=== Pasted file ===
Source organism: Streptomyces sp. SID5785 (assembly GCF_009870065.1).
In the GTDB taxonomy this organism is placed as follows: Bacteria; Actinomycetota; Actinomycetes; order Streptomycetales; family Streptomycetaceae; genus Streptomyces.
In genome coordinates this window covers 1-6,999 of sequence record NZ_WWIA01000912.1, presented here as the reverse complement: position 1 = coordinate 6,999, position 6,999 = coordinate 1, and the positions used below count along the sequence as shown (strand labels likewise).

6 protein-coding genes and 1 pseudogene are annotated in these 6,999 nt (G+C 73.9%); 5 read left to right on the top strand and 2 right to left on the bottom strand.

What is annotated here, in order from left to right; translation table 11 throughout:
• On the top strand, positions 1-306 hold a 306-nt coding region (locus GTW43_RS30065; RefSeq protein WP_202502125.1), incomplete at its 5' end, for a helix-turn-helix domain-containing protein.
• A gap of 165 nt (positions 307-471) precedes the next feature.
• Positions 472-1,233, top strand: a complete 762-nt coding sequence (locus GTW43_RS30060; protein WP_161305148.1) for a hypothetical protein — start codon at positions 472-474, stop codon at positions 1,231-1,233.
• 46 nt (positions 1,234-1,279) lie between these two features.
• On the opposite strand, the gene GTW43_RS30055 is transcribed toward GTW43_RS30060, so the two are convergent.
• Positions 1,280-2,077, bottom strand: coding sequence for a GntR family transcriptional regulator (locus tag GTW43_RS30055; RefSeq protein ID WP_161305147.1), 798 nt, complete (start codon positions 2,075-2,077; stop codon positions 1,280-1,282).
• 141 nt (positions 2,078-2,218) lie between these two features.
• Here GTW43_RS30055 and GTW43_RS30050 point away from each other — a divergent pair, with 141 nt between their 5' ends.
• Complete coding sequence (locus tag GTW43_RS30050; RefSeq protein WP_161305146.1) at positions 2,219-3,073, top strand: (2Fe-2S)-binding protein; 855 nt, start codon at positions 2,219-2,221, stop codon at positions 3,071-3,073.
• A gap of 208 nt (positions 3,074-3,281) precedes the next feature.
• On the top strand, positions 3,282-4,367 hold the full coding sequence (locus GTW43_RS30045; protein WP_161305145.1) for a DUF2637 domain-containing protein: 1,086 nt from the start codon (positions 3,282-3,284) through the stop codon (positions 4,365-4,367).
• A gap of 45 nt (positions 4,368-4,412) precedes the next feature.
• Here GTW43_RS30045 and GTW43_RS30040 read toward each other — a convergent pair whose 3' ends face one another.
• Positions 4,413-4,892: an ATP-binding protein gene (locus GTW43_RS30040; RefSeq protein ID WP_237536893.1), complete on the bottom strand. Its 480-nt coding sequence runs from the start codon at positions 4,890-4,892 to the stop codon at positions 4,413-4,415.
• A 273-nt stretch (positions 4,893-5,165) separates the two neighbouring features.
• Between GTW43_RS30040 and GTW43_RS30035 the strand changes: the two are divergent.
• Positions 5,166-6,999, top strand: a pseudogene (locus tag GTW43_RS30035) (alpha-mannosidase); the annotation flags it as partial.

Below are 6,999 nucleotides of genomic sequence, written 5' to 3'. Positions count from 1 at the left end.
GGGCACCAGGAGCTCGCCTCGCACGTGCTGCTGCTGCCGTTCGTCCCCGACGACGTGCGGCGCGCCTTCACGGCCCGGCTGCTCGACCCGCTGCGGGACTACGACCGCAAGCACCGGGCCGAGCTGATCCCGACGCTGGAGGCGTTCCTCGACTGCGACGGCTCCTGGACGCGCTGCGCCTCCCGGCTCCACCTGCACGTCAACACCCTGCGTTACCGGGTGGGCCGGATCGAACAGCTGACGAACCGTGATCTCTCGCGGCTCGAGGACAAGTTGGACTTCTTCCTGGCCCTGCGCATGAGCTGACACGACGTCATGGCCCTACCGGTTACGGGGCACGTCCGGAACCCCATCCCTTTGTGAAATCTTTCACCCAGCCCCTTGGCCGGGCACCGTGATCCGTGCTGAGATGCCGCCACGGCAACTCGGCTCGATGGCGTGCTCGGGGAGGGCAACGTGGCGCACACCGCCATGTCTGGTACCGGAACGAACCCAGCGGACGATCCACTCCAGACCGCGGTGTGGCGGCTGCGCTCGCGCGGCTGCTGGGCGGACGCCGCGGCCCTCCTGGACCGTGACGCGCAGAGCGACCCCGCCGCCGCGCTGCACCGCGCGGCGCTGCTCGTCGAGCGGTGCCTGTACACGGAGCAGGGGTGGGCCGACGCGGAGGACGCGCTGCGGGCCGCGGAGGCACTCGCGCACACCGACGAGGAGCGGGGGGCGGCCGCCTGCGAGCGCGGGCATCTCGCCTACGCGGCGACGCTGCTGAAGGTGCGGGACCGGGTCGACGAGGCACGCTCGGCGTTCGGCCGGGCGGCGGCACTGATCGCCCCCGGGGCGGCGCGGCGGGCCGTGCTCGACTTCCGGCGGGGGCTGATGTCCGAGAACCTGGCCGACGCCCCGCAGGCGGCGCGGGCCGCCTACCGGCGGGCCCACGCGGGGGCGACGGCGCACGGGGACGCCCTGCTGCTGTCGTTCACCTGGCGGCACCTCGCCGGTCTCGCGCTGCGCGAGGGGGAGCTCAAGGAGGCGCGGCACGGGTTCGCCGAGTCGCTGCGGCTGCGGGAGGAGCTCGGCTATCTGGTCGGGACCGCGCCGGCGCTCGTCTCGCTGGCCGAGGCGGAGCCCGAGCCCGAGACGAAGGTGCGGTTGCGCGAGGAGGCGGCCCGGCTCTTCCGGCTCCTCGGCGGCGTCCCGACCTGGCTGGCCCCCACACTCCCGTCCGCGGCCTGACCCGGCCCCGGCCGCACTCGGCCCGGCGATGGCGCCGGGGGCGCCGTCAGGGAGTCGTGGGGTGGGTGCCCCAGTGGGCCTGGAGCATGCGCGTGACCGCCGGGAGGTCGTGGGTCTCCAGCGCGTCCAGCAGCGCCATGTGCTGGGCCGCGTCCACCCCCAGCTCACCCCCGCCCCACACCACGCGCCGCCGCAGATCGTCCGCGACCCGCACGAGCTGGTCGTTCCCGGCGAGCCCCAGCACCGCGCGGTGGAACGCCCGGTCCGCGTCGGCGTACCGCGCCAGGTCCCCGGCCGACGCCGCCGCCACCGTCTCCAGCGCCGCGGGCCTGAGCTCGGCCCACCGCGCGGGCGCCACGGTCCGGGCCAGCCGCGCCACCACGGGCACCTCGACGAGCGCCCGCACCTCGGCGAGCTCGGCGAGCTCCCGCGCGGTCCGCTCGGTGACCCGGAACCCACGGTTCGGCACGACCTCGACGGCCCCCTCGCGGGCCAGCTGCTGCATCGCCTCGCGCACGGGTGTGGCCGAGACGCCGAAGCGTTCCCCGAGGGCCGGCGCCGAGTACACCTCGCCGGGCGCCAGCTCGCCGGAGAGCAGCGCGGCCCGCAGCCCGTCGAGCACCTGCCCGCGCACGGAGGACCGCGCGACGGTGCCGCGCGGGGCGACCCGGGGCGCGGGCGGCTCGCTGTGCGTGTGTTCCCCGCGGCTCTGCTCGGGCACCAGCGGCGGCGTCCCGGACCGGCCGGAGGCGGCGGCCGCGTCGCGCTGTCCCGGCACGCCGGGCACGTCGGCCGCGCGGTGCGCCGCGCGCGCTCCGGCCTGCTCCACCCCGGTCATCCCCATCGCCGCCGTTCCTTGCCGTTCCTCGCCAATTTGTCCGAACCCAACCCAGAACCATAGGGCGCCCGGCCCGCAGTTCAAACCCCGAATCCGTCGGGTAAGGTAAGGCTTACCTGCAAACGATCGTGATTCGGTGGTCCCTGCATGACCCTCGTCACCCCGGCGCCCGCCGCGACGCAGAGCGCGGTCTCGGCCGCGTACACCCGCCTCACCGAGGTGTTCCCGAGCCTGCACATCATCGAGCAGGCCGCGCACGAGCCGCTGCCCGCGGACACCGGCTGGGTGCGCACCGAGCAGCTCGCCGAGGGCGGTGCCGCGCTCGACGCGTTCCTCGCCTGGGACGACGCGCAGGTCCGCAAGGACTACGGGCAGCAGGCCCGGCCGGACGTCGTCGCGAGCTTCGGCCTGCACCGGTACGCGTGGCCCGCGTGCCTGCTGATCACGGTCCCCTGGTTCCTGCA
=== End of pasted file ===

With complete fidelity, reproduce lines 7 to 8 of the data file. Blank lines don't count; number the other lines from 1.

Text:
• A gap of 165 nt (positions 307-471) precedes the next feature.
• Positions 472-1,233, top strand: a complete 762-nt coding sequence (locus GTW43_RS30060; protein WP_161305148.1) for a hypothetical protein — start codon at positions 472-474, stop codon at positions 1,231-1,233.